Less of Paige

Tuesday, October 11, 2005

Mirror, Mirror, On the Wall

So yesterday I wrote this whole post. It was called Supersize Me and talked all about how I'm fat because my portion sizes are too big-oh wait, it's cuz I Don't Have Portion Sizes. That's right. But then I hit publish post and then it disapeared and I didn't have the energy to rewrite it.

But we're working on that. Yesterday was the first day of my Diabetic Exchange Diet. The worst time of day was after I got home from the gym (more on that in a minute) and before Khalil had started cooking. I was starving. And when I saw how much 1.5 cups of pasta are, I almost cried. But I ate it slowly, and did ok. And then I still had a milk... anyways, before I bore you with the details, by the end of the day I wasn't unhappy with it. I wasn't starving, and I was happy with what I had eaten throughout the day. On to day two today, and we'll see how it goes.

On to the concept of denial. I did a class yesterday- kickboxing, go me!! (for the record, OMG. It kicked my ass, that's for sure...) But I noticed something. In the dark in bed, when I'm getting dressed, in the shower, when I'm at work- I convince myself I'm not that bad. Not that bad. I tell myself that I'm not THAT fat. That I had to buy size 18 and 20 pants- well, they look bigger than they actually are. Then I took that class. And I looked at myself in the mirror, and had the thought "that's not really ME, is it?? That's the fat girl in the class- someone else." No. It was really me. And I realized that I have been in serious denial about how bad I look. How far this has gone. Last time I lost weight, I lost 35 pounds. What prompted me to finally get to Weight Watchers was the fact that my fat pants were painful to wear. So painful that before I went to an evening class, I stopped at Old Navy and bought myself a pair of sweats. That has ceased to motivate me this time around. I have always felt like denial is the strongest of--- something-- emotions, forces, whatever. In some ways it protects people. People sometimes need denial- that's why it's really a defense mechanism- it protects people's psyches from things they just can't manage. But in other times it's still a defense mechanism, but it's more detrimental than helpful. In the definitions in the site linked above, they talk alot about substance abuse and how people's denial that there is a problem keeps them from recovery. That's how I feel about me. My denial of my problem- it's not that bad, I'm not that fat... keeps me from doing what I need to do to make changes.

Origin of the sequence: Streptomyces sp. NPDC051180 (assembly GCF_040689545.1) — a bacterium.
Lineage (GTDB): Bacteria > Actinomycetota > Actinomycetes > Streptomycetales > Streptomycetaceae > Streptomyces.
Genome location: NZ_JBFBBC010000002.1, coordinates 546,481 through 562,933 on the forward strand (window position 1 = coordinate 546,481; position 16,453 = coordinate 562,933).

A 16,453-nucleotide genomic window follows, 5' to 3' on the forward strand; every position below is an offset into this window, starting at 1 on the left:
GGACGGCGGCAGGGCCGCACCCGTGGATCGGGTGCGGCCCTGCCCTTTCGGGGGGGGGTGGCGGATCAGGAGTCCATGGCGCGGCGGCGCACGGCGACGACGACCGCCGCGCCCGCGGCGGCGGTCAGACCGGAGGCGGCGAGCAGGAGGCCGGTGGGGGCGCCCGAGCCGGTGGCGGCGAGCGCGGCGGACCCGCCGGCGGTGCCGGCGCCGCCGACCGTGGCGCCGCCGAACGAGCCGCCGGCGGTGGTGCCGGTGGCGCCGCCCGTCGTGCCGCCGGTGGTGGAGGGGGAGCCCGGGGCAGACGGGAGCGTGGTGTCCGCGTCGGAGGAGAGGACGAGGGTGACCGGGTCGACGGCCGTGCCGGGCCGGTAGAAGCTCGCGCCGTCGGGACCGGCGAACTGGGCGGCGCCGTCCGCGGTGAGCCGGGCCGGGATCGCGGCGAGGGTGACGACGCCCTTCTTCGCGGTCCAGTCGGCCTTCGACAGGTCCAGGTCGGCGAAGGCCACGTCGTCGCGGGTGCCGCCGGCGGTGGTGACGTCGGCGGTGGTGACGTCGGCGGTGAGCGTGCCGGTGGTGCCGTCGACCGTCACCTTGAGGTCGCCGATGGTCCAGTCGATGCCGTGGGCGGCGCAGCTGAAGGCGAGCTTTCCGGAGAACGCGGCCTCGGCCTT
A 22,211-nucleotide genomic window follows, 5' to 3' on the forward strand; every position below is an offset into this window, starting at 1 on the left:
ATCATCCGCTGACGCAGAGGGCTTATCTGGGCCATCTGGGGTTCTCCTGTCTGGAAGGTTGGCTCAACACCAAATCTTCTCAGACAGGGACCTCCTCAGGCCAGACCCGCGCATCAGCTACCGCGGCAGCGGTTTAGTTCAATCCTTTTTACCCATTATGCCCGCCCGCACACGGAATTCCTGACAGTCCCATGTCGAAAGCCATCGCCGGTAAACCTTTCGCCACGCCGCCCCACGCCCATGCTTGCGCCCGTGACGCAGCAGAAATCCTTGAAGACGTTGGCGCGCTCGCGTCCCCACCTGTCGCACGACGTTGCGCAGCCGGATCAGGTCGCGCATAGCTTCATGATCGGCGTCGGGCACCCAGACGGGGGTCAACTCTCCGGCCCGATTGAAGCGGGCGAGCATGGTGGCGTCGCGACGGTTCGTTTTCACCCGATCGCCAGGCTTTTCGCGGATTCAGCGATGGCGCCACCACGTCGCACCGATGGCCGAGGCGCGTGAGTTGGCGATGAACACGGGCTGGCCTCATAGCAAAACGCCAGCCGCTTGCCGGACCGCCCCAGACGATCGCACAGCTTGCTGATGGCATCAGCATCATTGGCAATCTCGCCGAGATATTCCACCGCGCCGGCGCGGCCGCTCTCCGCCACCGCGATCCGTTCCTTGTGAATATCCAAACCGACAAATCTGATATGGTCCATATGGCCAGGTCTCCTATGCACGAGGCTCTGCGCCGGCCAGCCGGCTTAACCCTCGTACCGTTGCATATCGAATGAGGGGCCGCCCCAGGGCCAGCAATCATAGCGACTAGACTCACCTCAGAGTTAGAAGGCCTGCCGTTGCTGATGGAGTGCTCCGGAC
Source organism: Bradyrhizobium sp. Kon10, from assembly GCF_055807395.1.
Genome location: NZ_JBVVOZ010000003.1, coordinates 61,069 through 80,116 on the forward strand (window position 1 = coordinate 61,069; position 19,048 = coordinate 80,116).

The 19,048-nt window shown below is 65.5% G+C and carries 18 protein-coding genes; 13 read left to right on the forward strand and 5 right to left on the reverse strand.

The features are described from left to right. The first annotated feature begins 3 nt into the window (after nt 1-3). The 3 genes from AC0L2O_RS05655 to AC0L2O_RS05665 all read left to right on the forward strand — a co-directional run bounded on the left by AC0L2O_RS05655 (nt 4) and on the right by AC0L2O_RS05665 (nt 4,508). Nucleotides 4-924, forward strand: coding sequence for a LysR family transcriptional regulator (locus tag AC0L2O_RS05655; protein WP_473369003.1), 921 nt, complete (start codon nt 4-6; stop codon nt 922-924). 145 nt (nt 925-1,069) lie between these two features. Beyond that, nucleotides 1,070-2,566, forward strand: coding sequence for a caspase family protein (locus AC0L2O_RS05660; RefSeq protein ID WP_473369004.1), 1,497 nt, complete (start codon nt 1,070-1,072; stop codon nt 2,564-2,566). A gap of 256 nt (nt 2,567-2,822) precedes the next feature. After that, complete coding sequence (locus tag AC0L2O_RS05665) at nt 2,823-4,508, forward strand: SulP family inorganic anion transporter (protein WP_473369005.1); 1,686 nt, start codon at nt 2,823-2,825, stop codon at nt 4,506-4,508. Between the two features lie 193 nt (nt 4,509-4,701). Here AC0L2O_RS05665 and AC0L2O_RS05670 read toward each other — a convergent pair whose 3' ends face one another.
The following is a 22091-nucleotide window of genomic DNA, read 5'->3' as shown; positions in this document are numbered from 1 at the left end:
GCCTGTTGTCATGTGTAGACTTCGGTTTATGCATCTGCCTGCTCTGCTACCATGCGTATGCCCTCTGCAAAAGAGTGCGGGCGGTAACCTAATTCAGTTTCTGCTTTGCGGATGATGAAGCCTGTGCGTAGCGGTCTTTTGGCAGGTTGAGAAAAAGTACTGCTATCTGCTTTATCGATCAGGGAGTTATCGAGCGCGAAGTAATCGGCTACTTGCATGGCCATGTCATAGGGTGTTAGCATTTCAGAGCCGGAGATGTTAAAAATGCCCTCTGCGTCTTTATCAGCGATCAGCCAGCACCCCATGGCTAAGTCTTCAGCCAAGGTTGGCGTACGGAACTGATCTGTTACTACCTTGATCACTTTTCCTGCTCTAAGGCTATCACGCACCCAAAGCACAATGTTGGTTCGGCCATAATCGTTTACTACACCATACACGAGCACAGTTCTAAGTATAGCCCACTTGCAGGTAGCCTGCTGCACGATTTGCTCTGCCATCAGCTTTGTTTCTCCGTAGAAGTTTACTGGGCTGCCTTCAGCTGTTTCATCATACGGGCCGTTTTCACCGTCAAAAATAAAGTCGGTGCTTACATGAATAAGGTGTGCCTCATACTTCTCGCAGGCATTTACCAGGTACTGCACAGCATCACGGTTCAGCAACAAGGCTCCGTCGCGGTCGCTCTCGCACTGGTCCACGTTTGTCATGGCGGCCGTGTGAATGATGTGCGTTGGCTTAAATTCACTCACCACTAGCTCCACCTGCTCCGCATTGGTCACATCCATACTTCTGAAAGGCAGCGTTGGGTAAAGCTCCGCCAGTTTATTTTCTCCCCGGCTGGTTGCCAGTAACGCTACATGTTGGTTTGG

But I think the denial is on the way out the door. The mirror yesterday was all too stark reality. It is what it is - I'm seriously overweight, it's affecting my health, and my self-esteem, and it needs to be dealt with.


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